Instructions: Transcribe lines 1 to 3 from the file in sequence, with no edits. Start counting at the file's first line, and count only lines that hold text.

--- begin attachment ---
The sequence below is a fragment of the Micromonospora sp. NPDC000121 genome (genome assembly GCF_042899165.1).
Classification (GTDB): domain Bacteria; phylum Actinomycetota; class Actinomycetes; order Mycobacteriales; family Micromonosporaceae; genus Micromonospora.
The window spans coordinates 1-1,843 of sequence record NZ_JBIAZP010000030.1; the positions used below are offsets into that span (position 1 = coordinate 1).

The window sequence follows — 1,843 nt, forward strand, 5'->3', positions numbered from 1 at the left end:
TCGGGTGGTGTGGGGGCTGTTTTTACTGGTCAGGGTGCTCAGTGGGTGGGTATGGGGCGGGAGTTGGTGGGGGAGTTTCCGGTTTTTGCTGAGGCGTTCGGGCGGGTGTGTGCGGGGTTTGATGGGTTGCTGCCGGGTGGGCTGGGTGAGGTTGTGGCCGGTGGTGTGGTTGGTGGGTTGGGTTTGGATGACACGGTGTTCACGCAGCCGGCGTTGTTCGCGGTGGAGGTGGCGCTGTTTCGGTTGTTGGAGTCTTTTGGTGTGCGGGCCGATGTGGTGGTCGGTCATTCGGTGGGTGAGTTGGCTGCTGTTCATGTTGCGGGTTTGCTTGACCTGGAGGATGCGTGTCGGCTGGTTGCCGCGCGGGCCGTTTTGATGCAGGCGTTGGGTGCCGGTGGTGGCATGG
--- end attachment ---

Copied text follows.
The sequence below is a fragment of the Micromonospora sp. NPDC000121 genome (genome assembly GCF_042899165.1).
Classification (GTDB): domain Bacteria; phylum Actinomycetota; class Actinomycetes; order Mycobacteriales; family Micromonosporaceae; genus Micromonospora.
The window spans coordinates 1-1,843 of sequence record NZ_JBIAZP010000030.1; the positions used below are offsets into that span (position 1 = coordinate 1).